It can take decades of blood, sweat and tears to build a successful family business but without proper succession planning in place, things could fall apart almost overnight. Although planning for the end isn’t particularly light-hearted, it is vital for any business and can help owners face the future with confidence, no matter what it may hold.

An example of this was seen in the recent legal battles within the Hinduja family, spanning courts across the world as the family tried to settle which parts of which business went where.

What is succession planning?

Succession planning is ultimately planning for success; to provide clarity and detail around end-of-life wishes and mitigate the risk of disputes as far as possible. Whether that is ensuring that a business is able to continue with the accumulated wealth remaining within the family, or whether the business will be sold on with the financial assets remaining within the family instead, proper succession planning allows owners to choose the path best suited for them. If the plan is for assets to remain within the business it is important to remember that the aim is to reduce the unnecessary depletion of those assets.

Who needs to be involved in succession planning?

As the unexpected can happen at any time, anyone who holds a key position within a business, regardless of its size, should take proactive steps to ensure that operations can carry on if they are incapacitated, or if the worst should happen.

Careful planning could be the difference between a business remaining viable, or failing due to confusion and uncertainty. For example, if only the director is able to deal with contractors, or can sign off invoices, it is important to have a plan in place so that these activities can carry on should circumstances suddenly change. Family business owners need to seriously consider how their businesses could be run if they were to be unexpectedly removed from the picture.

With respect to family businesses both business assets and personal wealth (including savings, properties and financial portfolios) can become closely intertwined and must be looked at as a whole to ensure the best possible outcome. This also helps to reduce the chance of misunderstandings, which in turn could lead to disputes within the family who are left behind.  Disputes are often painful and expensive, and understandably, are something that business owners would want for their family.

Whilst the risk of relations feeling hard done by can never be fully removed, the more structure in place around end-of-life wishes, the better the chance of minimising any disruption. But how is this structure built?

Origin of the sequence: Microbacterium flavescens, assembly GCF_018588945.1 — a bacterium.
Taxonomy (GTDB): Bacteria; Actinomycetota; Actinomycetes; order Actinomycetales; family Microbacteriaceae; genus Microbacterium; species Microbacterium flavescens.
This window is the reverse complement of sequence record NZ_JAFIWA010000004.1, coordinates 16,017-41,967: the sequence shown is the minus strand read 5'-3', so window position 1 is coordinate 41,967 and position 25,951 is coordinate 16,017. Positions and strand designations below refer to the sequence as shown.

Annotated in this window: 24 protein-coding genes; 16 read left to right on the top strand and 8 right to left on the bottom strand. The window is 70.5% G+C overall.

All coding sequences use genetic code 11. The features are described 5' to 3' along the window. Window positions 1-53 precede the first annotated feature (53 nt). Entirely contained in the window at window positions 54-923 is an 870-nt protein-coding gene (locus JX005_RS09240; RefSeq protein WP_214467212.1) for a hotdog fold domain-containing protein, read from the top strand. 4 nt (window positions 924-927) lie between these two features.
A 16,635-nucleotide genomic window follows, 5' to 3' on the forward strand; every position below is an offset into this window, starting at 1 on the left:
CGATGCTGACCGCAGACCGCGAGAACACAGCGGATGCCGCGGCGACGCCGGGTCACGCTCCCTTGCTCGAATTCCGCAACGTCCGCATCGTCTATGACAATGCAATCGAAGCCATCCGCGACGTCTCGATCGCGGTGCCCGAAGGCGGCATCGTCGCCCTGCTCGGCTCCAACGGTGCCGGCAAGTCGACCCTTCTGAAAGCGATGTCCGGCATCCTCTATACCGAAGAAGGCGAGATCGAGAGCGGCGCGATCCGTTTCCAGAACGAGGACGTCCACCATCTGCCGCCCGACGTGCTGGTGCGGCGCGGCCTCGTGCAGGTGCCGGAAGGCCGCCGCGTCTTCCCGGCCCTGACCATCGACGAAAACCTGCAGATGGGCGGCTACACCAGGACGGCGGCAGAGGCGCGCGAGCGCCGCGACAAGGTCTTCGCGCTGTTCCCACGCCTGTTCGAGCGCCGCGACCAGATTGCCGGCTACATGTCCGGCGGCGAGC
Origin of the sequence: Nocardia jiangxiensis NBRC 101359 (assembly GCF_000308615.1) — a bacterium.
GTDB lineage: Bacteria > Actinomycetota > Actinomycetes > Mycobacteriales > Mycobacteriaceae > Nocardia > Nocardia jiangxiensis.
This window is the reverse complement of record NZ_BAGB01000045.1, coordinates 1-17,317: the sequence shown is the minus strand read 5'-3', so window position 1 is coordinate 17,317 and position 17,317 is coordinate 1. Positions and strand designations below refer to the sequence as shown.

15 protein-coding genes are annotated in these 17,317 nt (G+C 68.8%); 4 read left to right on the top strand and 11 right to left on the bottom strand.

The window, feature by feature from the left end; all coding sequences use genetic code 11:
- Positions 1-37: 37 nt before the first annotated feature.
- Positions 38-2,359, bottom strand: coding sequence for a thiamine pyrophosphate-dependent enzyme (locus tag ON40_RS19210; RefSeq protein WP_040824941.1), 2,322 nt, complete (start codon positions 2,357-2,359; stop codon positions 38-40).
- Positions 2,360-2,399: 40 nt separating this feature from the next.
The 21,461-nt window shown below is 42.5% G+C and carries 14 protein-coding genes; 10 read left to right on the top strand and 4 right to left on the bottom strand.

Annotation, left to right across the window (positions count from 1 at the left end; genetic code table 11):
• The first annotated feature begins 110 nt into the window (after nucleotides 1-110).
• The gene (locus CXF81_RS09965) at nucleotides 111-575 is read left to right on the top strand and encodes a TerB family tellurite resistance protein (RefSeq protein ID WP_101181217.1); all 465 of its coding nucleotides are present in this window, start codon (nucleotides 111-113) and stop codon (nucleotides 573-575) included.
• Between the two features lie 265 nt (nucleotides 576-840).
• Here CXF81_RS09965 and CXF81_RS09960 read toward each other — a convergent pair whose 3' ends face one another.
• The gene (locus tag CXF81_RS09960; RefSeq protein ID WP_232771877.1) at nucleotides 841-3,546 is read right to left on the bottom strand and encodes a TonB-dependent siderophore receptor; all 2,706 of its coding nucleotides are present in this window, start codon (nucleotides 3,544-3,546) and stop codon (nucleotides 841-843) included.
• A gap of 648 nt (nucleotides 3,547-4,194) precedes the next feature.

Getting professional help with succession planning

Getting the right professional help can be split into manageable portions. Business owners may already have a trusted solicitor who will be able to advise on these matters, but if that is not the case, other advisors who work closely with solicitors in areas such as this, such as financial advisors or accounts, may be able to provide recommendations.

Particularly with regard to family businesses, it is important to build a trusted team with the expertise to thoroughly examine both business and personal assets to ensure that every asset is going to its intended place.

The creation of a will for a business can take some time (as it can for personal wills), however, with the right help, it can move at a pace that the business owner is comfortable with and can be dictated by necessity.

We’re here to help

Whilst it can be difficult to begin thinking about end-of-life planning, it is vital for family business owners to confront this often taboo topic. Succession planning should be seen as a way to protect the legacy of a business that could have taken a lifetime to build, whilst also ensuring it can remain viable while taking care of the owners’ loved ones.

With a decisive plan, supported by the right professional help, a family business can be successfully handed down the generations for many years to come.

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Heledd has a great deal of experience across a range of future planning and private wealth work, providing expert advice and guidance in respect of wills, powers of attorney and asset protection to both private individuals and business owners.

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